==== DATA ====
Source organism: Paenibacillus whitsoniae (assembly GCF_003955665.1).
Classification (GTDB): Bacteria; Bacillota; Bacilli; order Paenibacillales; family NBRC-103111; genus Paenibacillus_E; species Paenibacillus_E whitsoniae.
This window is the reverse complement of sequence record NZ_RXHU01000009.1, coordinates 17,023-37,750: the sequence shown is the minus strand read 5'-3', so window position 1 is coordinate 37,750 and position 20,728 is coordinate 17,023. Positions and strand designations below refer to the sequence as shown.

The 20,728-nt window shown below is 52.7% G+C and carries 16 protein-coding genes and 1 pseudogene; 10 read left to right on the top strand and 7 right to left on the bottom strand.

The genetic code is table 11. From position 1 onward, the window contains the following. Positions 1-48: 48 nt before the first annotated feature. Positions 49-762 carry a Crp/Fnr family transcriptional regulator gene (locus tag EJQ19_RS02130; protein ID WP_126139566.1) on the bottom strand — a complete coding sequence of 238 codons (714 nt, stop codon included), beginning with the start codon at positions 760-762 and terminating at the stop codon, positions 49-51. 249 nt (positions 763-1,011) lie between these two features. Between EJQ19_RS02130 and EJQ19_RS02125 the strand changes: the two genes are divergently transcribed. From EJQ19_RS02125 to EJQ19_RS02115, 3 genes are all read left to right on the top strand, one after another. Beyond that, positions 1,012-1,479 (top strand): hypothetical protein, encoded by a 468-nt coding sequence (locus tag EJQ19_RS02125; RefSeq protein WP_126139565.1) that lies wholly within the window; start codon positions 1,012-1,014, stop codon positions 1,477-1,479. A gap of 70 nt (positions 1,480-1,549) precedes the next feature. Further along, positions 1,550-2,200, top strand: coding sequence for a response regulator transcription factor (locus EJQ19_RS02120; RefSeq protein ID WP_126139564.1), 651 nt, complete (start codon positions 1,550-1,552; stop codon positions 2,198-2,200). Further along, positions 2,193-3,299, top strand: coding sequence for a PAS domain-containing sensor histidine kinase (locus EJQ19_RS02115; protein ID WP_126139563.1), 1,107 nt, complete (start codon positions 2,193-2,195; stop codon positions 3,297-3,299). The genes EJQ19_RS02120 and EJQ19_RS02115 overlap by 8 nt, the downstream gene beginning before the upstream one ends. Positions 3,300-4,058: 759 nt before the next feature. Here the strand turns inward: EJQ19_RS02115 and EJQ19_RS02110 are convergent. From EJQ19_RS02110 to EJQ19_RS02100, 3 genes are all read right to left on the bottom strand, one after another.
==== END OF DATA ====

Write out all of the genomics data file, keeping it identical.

Source organism: Paenibacillus whitsoniae (assembly GCF_003955665.1).
Classification (GTDB): Bacteria; Bacillota; Bacilli; order Paenibacillales; family NBRC-103111; genus Paenibacillus_E; species Paenibacillus_E whitsoniae.
This window is the reverse complement of sequence record NZ_RXHU01000009.1, coordinates 17,023-37,750: the sequence shown is the minus strand read 5'-3', so window position 1 is coordinate 37,750 and position 20,728 is coordinate 17,023. Positions and strand designations below refer to the sequence as shown.

The 20,728-nt window shown below is 52.7% G+C and carries 16 protein-coding genes and 1 pseudogene; 10 read left to right on the top strand and 7 right to left on the bottom strand.

The genetic code is table 11. From position 1 onward, the window contains the following. Positions 1-48: 48 nt before the first annotated feature. Positions 49-762 carry a Crp/Fnr family transcriptional regulator gene (locus tag EJQ19_RS02130; protein ID WP_126139566.1) on the bottom strand — a complete coding sequence of 238 codons (714 nt, stop codon included), beginning with the start codon at positions 760-762 and terminating at the stop codon, positions 49-51. 249 nt (positions 763-1,011) lie between these two features. Between EJQ19_RS02130 and EJQ19_RS02125 the strand changes: the two genes are divergently transcribed. From EJQ19_RS02125 to EJQ19_RS02115, 3 genes are all read left to right on the top strand, one after another. Beyond that, positions 1,012-1,479 (top strand): hypothetical protein, encoded by a 468-nt coding sequence (locus tag EJQ19_RS02125; RefSeq protein WP_126139565.1) that lies wholly within the window; start codon positions 1,012-1,014, stop codon positions 1,477-1,479. A gap of 70 nt (positions 1,480-1,549) precedes the next feature. Further along, positions 1,550-2,200, top strand: coding sequence for a response regulator transcription factor (locus EJQ19_RS02120; RefSeq protein ID WP_126139564.1), 651 nt, complete (start codon positions 1,550-1,552; stop codon positions 2,198-2,200). Further along, positions 2,193-3,299, top strand: coding sequence for a PAS domain-containing sensor histidine kinase (locus EJQ19_RS02115; protein ID WP_126139563.1), 1,107 nt, complete (start codon positions 2,193-2,195; stop codon positions 3,297-3,299). The genes EJQ19_RS02120 and EJQ19_RS02115 overlap by 8 nt, the downstream gene beginning before the upstream one ends. Positions 3,300-4,058: 759 nt before the next feature. Here the strand turns inward: EJQ19_RS02115 and EJQ19_RS02110 are convergent. From EJQ19_RS02110 to EJQ19_RS02100, 3 genes are all read right to left on the bottom strand, one after another.